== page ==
According to the Data Quality Campaign, 36 states considered 110 student data privacy bills in 2014, and 20 states enacted 28 such bills into law.  At least eight of these new laws may have significant implications for businesses that provide services involving student data to schools, and most of these laws have already taken effect.

IMPLICATIONS FOR VENDORS: Some of the new state student privacy laws specifically require
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blake_jackson.jpgCONTRIBUTED BY
Blake William Jackson
blake.jackson@dlapiper.com

Many startup companies want to change the world with their great new ideas – but, in an effort to raise funds, some jeopardize their ability to protect those great new ideas with patents. This doesn’t have to happen. With a little foresight, startups seeking funding can avoid the patent pitfalls.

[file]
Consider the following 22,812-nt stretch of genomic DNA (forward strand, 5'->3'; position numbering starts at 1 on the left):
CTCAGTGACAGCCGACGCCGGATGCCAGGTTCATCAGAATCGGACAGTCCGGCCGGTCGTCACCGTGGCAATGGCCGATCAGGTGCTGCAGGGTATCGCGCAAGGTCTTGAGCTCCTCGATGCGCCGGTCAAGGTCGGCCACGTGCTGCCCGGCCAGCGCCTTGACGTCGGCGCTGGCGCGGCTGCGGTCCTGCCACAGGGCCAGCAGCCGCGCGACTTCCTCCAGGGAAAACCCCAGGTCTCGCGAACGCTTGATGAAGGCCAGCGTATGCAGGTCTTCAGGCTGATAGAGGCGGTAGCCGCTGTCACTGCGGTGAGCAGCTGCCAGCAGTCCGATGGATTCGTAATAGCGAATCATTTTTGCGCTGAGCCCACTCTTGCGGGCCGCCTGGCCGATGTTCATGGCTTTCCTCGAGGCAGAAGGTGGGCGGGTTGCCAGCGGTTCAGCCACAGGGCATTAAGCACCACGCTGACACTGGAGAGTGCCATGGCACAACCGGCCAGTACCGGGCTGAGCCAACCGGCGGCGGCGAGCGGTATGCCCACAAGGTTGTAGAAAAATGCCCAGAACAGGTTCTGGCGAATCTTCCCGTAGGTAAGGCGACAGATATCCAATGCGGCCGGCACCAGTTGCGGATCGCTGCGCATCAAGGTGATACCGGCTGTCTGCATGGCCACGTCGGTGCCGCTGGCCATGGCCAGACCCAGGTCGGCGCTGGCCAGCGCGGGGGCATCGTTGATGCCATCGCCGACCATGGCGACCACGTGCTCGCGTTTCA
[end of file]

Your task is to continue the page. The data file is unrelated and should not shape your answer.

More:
A typical startup story may go like this: A few entrepreneurs form a startup company because they have developed a great new idea for the next “must-have” product. To raise funds, the entrepreneurs ask relatives, take out a small loan or turn to a crowd-source funding program like Kickstarter. These crowd-source funding sites allow the startup to disclose its new ideas to the public and raise funds by allowing anybody to give money to the startup in return for some small benefit. Such small benefits can be anything the startup chooses, ranging from promotional items, to a beta product the startup is still developing, and even to pre-sale orders of the finished products whose development is being funded and that will eventually be mass marketed.